When the government wants to pump more money into the economy it can't just keep building roads, dams, levees, and bridges. We have enough of those already. Maybe the ones we have could use some repair, but overall these are durable constructions that will serve citizens for years to come. So if you want to pump some more money you need something a little more transient. Education is good. Once upon a time it was rare to have a high school diploma. By pumping loads of money into education we now have a situation where most people now graduate high school. This created a new problem when we watered down the curriculum but I digress...

Anyway, our socialist military and prison programs don't suffer from the durability problem. Money spent in these areas is as good as burned with no accumulated benefit to society so the government can spend and indefinite amount. Politicians who support the military and prison are "tough and self-reliant" whereas those who support infrastructure projects, welfare, and universal healthcare are "communist pussies."

Who would you vote for to be the leader, the strong guy or the wimp? Easy.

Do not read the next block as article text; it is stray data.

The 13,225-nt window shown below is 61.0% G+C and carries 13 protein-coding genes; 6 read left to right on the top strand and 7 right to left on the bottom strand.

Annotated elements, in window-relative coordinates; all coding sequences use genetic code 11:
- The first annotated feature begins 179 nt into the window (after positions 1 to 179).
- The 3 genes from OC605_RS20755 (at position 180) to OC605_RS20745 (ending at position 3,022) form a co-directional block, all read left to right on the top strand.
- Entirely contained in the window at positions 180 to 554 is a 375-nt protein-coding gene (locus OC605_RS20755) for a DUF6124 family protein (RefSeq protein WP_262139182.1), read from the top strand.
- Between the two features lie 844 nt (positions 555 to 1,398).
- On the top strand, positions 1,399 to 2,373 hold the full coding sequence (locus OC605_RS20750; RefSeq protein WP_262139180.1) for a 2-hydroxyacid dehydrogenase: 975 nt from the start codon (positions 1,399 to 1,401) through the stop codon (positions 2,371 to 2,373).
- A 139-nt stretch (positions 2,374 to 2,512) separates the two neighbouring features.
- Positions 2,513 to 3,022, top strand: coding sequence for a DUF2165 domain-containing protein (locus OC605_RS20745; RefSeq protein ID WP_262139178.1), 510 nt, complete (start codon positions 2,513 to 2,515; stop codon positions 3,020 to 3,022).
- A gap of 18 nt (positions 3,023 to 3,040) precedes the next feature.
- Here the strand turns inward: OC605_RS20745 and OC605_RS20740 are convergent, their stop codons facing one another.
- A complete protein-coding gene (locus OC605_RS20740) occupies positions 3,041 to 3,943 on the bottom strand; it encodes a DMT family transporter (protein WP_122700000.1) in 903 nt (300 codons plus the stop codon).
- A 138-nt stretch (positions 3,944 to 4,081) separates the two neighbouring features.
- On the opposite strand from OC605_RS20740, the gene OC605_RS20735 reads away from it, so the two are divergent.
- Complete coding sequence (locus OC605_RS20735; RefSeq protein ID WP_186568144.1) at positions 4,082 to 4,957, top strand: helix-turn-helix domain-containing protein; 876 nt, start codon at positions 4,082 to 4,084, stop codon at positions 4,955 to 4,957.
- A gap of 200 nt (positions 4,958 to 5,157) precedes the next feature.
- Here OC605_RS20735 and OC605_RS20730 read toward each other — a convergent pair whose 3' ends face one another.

If liberals want to really make progress in this area then you've got to start thinking like Karl Rove. Turn their strong point into their weakness with regard to prison spending. Create a world where support of growing the prison system is equated with support of growing the socialist "Nanny State." If the voters, especially conservatives, view the prison system as just another method of redistributing wealth then you will win. Make it happen.

Malfeasant said...

What happens in this situation is that ICE places a federal detainer on the offender they wish to deport. Like any other detainer, the offender will have to serve his state time before TDC will release the offender to the federal detention center.

Furthermore, I think (but don't quote me on this) that another state's detainer will take precedence over the federal time, so if the other state really wants the offender, he will have to serve ALL his time before ICE gets their hands on him.